Background/aim: Evidence demonstrating an important role of the intestinal microbiota in the incidence of allergic disorders has led to the concept of using probiotics as possible antiallergic therapy. This study aimed to select a bacterial strain with the best antiallergic treatment effects from a panel of 6 bacterial strains in a mouse model of ovalbumin(OVA)-allergic asthma.
Methods: OVA-sensitized BALB/c mice were orally administered the bacterial strains Bifidobacterium breve M-16V, B. infantis NumRes251, B. animalis NumRes252 and NumRes253, Lactobacillus plantarum NumRes8 and L. rhamnosus NumRes6. After challenge by OVA inhalation in the lungs, the response to methacholine was measured. Pulmonary inflammation was assessed by analyzing bronchoalveolar lavage fluid for the presence of eosinophils, neutrophils, macrophages and lymphocytes and for interleukin 4, interleukin 5, interleukin 10 and interferon-gamma. OVA-specific IgE, IgG1 and IgG2a were measured in serum. Next, the effect on acute allergic skin reaction was measured after treatment with B. breve M-16V and L. plantarum NumRes8.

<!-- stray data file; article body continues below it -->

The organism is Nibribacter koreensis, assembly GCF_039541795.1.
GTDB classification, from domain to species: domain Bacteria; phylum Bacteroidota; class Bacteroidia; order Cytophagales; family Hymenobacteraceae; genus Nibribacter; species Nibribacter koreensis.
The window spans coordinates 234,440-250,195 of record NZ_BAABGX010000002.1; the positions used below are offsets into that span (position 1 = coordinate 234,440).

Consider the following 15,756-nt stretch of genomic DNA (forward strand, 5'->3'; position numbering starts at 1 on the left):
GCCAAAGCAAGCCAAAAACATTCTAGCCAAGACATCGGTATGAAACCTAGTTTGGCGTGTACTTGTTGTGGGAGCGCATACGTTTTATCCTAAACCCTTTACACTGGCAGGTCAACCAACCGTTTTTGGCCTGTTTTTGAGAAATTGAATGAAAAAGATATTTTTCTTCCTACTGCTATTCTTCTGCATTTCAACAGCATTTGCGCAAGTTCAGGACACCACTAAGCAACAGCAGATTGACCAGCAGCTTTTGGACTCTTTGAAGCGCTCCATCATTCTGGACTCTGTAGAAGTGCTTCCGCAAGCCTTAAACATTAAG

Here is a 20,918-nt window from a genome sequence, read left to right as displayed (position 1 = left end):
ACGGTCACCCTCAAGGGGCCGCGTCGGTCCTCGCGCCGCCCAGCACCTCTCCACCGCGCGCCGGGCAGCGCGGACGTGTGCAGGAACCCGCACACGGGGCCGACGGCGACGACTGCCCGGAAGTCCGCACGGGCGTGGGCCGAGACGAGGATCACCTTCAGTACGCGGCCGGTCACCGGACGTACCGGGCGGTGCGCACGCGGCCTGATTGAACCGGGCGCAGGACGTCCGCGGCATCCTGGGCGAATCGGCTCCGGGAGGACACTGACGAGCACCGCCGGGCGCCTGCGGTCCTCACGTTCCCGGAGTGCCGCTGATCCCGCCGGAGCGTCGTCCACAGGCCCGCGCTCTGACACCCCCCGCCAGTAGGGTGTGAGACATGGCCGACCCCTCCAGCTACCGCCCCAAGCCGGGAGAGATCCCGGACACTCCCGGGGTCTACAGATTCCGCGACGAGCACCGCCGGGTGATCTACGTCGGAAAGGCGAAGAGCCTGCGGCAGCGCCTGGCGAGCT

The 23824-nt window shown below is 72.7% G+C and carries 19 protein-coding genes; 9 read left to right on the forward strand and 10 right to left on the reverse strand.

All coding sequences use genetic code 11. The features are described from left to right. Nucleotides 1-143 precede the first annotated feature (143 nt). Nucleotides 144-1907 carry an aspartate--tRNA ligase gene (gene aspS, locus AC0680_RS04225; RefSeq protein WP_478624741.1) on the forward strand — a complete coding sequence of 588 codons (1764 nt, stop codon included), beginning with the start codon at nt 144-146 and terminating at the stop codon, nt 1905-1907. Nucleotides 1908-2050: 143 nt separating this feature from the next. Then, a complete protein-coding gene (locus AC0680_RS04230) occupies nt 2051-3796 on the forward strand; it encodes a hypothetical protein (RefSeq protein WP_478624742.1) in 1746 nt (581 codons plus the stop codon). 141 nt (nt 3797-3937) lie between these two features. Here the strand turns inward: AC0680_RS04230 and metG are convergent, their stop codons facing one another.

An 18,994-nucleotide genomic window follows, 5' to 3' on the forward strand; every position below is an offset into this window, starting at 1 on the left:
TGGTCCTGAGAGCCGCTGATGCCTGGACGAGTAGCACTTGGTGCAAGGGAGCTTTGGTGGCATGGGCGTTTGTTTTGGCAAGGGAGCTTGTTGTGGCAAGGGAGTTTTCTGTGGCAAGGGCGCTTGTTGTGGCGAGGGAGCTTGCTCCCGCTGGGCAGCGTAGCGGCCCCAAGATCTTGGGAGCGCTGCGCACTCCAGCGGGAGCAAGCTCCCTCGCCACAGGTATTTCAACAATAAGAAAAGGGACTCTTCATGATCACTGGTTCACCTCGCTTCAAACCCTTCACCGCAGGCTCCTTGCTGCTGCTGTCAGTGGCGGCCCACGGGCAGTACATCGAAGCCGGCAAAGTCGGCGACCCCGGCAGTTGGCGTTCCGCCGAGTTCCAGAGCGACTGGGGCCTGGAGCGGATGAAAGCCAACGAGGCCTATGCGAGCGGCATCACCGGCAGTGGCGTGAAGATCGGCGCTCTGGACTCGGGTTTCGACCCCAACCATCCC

Results: Of the panel of 6 strains, B. breve M-16V and L. plantarum NumRes8 inhibited (1) the response to methacholine, (2) reduced the number of eosinophils in the bronchoalveolar lavage fluid, (3) reduced both OVA-specific IgE and (4) OVA-specific IgG1, whereas the other strains did not affect all these parameters simultaneously. B. breve M-16V but not L. plantarum NumRes8 reduced interleukin 4, interleukin 5 and interleukin 10. Furthermore, B. breve M-16V but not L. plantarum NumRes8 reduced acute allergic skin reactions to OVA.
Conclusion: B. breve M-16V was identified as the most potent antiallergic strain.
2009 S. Karger AG, Basel.